Much to my surprise, my first day was gentle and undramatic.
I’d spent the whole morning worrying. Busying myself in my apartment. Waking early, eating breakfast, and when the stress became too much, I put on my trail runners and headed for Powell Butte.
My hike, as always, centered me. I took the time, under the canopy of the trees, dusty dirt beneath my feet, to find my higher power. Asking for him to be with me. My head filled with so much doubt. The alcoholic thinking that, ‘I’m just fine. I don’t need to take this drastic step,’ sneaking up on me like a petty thief.
I knew what I’d signed up for. And, all the work I’ve done in AA thus far has readied me for this alternate approach. Intellectually, I know that this is a place where I can spend my days until I’ve got all this crap figured out, but, the fearful, emotional me clings to old habits and assumptions. With all the positivity I’d been feeling in the last week, it was a blow to be hit with the feeling of self-doubt once more. Further proof that even when at bay, the thick threads of alcoholism still weave their way through my veins. Trying their best to take me back to the bar, to the bottle of vodka, to that numb and distracted place where it thrives and flourishes.
I arrived, and was immediately taken to group acupuncture. Where the other members of my program were sprawled out in comfy, reclining chairs, little needles sticking out of their wrists, ears, and the crowns of their heads. Everyone introduced themselves, as if they were long awaiting my arrival. They explained the ropes. Eased my tension by telling me where all the various meeting rooms were, who attends what on each day, what I should expect.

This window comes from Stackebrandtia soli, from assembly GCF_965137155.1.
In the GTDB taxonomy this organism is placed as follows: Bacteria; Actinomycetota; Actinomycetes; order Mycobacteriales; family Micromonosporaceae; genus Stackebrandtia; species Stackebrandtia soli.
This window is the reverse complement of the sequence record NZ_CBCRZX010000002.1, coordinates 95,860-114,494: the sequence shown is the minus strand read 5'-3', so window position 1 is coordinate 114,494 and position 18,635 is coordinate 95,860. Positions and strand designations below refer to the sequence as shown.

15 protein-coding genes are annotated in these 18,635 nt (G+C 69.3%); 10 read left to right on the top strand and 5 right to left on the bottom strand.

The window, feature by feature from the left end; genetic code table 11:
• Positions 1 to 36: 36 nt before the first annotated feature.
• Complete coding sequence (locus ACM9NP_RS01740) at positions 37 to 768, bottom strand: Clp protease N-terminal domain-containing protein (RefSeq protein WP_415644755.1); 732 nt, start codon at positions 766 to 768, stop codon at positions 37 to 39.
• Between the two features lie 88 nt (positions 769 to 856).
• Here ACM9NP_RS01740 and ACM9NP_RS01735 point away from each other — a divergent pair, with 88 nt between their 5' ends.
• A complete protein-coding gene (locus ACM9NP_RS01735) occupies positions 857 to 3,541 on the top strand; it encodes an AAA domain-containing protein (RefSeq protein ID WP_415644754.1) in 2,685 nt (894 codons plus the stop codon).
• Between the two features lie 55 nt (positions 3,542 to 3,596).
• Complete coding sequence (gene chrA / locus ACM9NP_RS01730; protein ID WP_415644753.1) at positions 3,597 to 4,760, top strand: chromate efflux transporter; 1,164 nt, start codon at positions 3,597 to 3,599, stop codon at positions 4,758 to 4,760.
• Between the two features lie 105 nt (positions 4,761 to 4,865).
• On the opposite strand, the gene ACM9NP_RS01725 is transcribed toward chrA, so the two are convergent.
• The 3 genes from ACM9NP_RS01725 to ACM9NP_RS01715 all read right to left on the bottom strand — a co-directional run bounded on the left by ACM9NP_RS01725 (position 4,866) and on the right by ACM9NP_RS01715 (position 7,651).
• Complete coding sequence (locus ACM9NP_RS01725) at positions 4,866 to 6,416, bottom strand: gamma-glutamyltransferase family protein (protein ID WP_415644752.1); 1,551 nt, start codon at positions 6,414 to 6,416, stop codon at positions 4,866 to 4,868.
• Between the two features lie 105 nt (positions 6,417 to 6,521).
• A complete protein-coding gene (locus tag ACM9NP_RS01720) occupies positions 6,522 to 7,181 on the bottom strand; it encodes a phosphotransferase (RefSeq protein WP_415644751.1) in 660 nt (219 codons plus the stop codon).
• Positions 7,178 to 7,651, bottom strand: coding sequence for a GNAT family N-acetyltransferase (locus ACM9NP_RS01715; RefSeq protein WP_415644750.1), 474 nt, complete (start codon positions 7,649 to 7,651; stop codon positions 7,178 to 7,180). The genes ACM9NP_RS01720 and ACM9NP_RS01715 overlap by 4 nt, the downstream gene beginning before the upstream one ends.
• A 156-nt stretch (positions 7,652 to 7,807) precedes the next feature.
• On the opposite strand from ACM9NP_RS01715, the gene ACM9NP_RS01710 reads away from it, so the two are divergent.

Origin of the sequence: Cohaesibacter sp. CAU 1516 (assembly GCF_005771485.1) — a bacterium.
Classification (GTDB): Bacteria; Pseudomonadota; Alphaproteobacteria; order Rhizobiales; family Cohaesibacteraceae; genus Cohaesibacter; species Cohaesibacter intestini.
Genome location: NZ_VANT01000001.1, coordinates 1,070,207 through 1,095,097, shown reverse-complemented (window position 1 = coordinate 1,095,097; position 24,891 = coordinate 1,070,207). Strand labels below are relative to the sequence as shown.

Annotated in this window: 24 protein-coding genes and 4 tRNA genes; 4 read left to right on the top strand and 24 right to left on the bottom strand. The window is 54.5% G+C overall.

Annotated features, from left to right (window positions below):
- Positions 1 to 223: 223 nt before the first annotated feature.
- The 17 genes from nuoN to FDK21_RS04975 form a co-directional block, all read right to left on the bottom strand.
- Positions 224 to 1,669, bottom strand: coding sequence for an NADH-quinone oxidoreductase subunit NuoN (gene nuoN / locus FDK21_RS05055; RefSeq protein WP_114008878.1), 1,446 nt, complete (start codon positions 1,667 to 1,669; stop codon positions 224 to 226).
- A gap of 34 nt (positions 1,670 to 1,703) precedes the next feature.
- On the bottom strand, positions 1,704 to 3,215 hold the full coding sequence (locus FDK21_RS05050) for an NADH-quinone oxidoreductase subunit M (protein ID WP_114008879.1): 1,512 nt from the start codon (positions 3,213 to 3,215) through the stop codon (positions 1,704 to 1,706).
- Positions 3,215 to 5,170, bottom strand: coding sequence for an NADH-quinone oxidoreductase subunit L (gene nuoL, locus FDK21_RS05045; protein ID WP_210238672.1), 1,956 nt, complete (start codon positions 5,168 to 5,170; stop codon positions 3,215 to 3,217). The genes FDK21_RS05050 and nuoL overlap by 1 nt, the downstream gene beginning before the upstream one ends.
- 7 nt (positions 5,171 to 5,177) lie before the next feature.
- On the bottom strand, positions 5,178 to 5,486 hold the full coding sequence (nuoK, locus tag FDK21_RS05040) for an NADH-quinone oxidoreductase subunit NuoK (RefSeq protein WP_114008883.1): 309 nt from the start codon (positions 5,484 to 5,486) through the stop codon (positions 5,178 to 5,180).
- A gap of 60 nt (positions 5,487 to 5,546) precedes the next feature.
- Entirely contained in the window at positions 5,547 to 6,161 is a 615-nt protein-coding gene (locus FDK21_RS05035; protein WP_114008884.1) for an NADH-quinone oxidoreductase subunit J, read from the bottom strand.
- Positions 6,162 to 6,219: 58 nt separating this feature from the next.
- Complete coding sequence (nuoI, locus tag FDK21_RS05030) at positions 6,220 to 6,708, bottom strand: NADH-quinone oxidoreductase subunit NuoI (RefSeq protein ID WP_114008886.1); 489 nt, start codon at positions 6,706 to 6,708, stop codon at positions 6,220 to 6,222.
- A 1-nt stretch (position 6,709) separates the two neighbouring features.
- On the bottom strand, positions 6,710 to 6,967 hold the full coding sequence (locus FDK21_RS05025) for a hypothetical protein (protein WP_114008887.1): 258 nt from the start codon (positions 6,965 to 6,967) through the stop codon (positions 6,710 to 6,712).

My deep rooted pessimism had led me astray again. As I looked around the room in the women’s yoga class that immeadiately followed acupuncture, soft eyes met mine. No judgement. I was the new girl, yet, no one seemed overly curious. They seemed more concerned with making me feel comfortable, at ease. I’m still not used to behavior like that.
At the bar, I’m on the defense. Prepared to be grilled. Who’s there? What are they saying? What transpired after I blacked out last night? All this fear and anxiety. Followed by the drink. The thing that stops my mind and eyes from darting from regular to regular, each on their respective stool.
It makes sense that rehab should be a place of calm and safety. After all, these people are all on their own difficult journey. I’d jumped to the conclusion, as I so often do, that people assume the worst, and are ready to throw down. I have to remind myself to remember that the people I knew, and called friends, while in the depths of my alcoholic addiction are not representative of the norm.
I have to remember that life in the bar, for me, is like life in a vacuum. There’s just, me, the drink, and the usual suspects. The false camaraderie is just a smoke screen for the real reason we’re all there: The vodka. The whiskey. The beer. The ________. Pick your poison. The numb.
I arrived at a place where it’s ok to feel. Where others are feeling their way through too. Where a welcoming smile isn’t a farce, but, a gesture of understanding and empathy.
And, much like AA, I know that in this space, I can look forward to finding another piece of my puzzle.